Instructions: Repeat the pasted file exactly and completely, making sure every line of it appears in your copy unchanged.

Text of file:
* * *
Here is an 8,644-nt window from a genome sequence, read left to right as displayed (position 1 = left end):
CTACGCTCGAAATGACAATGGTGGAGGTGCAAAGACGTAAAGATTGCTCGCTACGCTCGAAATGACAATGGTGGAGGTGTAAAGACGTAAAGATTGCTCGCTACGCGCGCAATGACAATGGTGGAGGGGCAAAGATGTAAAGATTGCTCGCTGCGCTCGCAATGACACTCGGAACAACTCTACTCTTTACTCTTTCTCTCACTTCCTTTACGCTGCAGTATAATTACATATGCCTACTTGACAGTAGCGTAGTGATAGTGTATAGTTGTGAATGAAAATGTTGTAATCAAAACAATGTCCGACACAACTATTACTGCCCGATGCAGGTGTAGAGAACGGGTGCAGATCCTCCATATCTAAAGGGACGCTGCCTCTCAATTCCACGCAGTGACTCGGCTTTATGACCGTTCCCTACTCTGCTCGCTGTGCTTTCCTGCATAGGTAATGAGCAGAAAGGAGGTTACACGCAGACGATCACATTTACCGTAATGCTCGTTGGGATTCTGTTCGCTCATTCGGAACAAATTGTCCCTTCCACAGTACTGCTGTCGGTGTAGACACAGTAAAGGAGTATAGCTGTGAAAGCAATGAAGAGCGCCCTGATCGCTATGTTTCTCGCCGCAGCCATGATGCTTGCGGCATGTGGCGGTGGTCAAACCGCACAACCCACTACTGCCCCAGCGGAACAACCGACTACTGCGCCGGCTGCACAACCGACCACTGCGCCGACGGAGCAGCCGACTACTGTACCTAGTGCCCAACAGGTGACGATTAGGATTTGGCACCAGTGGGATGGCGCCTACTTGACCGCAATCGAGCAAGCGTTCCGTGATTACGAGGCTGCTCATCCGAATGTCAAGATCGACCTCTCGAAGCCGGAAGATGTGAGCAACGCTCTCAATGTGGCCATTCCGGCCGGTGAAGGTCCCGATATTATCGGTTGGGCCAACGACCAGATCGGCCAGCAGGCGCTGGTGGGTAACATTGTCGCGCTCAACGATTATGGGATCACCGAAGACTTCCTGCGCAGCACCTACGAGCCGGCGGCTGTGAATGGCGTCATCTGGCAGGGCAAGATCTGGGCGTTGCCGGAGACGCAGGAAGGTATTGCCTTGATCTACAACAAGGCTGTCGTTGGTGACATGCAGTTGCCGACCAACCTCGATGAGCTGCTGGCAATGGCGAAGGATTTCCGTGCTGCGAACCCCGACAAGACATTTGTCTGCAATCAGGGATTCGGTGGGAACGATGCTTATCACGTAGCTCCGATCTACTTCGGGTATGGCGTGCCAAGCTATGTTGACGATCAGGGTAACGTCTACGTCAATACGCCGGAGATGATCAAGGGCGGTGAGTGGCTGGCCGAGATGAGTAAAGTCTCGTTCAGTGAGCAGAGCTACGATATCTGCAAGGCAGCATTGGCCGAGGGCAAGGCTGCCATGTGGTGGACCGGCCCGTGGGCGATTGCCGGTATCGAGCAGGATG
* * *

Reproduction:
Here is an 8,644-nt window from a genome sequence, read left to right as displayed (position 1 = left end):
CTACGCTCGAAATGACAATGGTGGAGGTGCAAAGACGTAAAGATTGCTCGCTACGCTCGAAATGACAATGGTGGAGGTGTAAAGACGTAAAGATTGCTCGCTACGCGCGCAATGACAATGGTGGAGGGGCAAAGATGTAAAGATTGCTCGCTGCGCTCGCAATGACACTCGGAACAACTCTACTCTTTACTCTTTCTCTCACTTCCTTTACGCTGCAGTATAATTACATATGCCTACTTGACAGTAGCGTAGTGATAGTGTATAGTTGTGAATGAAAATGTTGTAATCAAAACAATGTCCGACACAACTATTACTGCCCGATGCAGGTGTAGAGAACGGGTGCAGATCCTCCATATCTAAAGGGACGCTGCCTCTCAATTCCACGCAGTGACTCGGCTTTATGACCGTTCCCTACTCTGCTCGCTGTGCTTTCCTGCATAGGTAATGAGCAGAAAGGAGGTTACACGCAGACGATCACATTTACCGTAATGCTCGTTGGGATTCTGTTCGCTCATTCGGAACAAATTGTCCCTTCCACAGTACTGCTGTCGGTGTAGACACAGTAAAGGAGTATAGCTGTGAAAGCAATGAAGAGCGCCCTGATCGCTATGTTTCTCGCCGCAGCCATGATGCTTGCGGCATGTGGCGGTGGTCAAACCGCACAACCCACTACTGCCCCAGCGGAACAACCGACTACTGCGCCGGCTGCACAACCGACCACTGCGCCGACGGAGCAGCCGACTACTGTACCTAGTGCCCAACAGGTGACGATTAGGATTTGGCACCAGTGGGATGGCGCCTACTTGACCGCAATCGAGCAAGCGTTCCGTGATTACGAGGCTGCTCATCCGAATGTCAAGATCGACCTCTCGAAGCCGGAAGATGTGAGCAACGCTCTCAATGTGGCCATTCCGGCCGGTGAAGGTCCCGATATTATCGGTTGGGCCAACGACCAGATCGGCCAGCAGGCGCTGGTGGGTAACATTGTCGCGCTCAACGATTATGGGATCACCGAAGACTTCCTGCGCAGCACCTACGAGCCGGCGGCTGTGAATGGCGTCATCTGGCAGGGCAAGATCTGGGCGTTGCCGGAGACGCAGGAAGGTATTGCCTTGATCTACAACAAGGCTGTCGTTGGTGACATGCAGTTGCCGACCAACCTCGATGAGCTGCTGGCAATGGCGAAGGATTTCCGTGCTGCGAACCCCGACAAGACATTTGTCTGCAATCAGGGATTCGGTGGGAACGATGCTTATCACGTAGCTCCGATCTACTTCGGGTATGGCGTGCCAAGCTATGTTGACGATCAGGGTAACGTCTACGTCAATACGCCGGAGATGATCAAGGGCGGTGAGTGGCTGGCCGAGATGAGTAAAGTCTCGTTCAGTGAGCAGAGCTACGATATCTGCAAGGCAGCATTGGCCGAGGGCAAGGCTGCCATGTGGTGGACCGGCCCGTGGGCGATTGCCGGTATCGAGCAGGATG